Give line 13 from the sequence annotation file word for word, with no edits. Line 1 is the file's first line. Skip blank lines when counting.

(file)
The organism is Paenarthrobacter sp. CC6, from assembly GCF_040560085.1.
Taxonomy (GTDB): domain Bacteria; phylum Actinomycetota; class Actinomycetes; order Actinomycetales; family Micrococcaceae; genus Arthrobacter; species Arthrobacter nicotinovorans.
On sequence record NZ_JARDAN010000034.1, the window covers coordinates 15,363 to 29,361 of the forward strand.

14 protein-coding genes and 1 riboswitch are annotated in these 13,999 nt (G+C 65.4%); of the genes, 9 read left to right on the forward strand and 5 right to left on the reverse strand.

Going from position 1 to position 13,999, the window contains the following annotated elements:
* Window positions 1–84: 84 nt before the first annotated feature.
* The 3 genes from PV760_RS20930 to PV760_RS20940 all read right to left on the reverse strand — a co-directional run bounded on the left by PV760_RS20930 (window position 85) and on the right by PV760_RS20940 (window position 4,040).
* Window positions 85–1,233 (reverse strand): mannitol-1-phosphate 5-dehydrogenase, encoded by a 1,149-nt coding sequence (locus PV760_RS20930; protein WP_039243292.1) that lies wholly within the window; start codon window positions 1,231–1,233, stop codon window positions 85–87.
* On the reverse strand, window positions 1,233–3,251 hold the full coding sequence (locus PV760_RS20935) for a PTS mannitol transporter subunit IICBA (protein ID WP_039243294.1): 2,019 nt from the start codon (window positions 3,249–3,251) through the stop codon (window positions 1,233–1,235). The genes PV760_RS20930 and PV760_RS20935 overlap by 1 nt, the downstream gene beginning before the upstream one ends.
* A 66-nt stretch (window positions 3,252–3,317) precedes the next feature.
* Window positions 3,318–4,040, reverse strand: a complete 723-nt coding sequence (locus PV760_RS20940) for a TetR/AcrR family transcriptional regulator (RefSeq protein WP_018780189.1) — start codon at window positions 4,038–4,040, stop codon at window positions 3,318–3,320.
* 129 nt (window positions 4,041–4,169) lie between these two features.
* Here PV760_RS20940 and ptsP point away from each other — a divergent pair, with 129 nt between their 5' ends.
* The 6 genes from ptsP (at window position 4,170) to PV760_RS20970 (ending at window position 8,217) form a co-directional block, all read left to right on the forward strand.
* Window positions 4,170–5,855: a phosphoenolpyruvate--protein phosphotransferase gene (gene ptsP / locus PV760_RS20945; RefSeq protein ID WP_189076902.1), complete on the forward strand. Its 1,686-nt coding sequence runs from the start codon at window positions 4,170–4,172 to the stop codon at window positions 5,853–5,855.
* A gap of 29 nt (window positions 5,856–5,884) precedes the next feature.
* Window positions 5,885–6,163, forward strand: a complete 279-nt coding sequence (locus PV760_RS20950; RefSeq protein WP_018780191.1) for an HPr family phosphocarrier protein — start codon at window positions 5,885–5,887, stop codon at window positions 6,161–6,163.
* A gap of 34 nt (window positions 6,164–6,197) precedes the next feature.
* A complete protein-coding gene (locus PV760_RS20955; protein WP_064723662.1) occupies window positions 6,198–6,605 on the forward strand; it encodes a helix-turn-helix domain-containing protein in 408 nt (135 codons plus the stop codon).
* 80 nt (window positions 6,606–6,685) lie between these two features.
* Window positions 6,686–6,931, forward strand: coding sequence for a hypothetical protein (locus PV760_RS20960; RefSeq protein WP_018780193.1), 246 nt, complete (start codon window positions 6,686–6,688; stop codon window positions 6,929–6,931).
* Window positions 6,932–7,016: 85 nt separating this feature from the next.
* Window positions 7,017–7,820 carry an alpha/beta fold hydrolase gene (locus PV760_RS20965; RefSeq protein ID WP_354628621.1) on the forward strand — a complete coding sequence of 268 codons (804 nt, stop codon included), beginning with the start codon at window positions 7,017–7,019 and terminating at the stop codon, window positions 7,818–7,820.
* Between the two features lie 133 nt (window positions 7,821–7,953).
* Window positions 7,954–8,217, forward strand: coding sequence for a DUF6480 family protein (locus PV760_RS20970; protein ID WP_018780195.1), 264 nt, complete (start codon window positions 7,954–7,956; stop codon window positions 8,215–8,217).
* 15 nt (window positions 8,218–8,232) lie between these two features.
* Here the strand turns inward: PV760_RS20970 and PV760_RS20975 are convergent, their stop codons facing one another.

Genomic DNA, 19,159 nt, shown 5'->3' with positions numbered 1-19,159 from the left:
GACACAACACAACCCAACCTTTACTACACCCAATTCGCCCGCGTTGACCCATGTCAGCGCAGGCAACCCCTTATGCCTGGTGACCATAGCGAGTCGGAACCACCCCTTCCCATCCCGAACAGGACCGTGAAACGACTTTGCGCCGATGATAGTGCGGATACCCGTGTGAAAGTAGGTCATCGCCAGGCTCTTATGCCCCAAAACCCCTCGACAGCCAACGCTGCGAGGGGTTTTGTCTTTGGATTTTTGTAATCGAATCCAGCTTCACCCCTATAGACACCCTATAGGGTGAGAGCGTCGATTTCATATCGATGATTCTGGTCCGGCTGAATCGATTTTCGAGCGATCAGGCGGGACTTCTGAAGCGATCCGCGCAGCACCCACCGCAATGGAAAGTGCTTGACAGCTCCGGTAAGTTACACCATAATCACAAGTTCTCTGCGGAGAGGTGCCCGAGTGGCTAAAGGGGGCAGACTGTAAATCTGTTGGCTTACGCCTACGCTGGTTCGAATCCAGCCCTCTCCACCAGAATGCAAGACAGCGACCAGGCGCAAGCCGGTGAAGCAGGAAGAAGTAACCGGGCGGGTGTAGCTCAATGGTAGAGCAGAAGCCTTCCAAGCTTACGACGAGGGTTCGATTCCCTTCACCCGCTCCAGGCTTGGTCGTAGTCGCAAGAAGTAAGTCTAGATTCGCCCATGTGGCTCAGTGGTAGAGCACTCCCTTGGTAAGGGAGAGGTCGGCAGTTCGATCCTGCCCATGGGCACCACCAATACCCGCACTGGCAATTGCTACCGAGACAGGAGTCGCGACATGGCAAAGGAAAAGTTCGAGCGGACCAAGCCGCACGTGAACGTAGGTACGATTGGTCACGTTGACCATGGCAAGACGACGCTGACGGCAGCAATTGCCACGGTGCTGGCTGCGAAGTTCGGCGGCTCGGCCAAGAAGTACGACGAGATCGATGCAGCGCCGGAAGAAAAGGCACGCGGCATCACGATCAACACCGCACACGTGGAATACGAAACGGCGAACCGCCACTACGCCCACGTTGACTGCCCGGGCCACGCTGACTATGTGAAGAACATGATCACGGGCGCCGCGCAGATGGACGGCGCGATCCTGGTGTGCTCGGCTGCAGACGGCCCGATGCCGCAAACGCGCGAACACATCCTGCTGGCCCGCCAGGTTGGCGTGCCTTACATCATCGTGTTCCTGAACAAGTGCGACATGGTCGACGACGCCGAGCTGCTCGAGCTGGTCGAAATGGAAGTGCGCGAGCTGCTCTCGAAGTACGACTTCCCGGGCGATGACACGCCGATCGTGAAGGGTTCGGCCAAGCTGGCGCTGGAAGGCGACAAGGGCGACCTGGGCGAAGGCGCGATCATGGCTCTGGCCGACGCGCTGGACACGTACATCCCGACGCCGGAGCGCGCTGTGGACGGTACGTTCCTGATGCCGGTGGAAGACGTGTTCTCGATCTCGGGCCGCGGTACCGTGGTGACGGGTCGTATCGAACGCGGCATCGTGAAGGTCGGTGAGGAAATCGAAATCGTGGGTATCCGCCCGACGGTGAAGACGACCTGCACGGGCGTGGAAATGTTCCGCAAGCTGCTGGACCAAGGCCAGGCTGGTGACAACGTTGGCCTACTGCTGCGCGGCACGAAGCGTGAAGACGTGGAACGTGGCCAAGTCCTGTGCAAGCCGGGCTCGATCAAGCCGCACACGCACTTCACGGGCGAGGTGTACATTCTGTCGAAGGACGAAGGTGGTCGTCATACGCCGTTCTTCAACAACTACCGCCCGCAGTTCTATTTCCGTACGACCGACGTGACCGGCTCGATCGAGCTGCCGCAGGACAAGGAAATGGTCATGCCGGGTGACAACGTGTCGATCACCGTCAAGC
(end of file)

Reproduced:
* Here PV760_RS20940 and ptsP point away from each other — a divergent pair, with 129 nt between their 5' ends.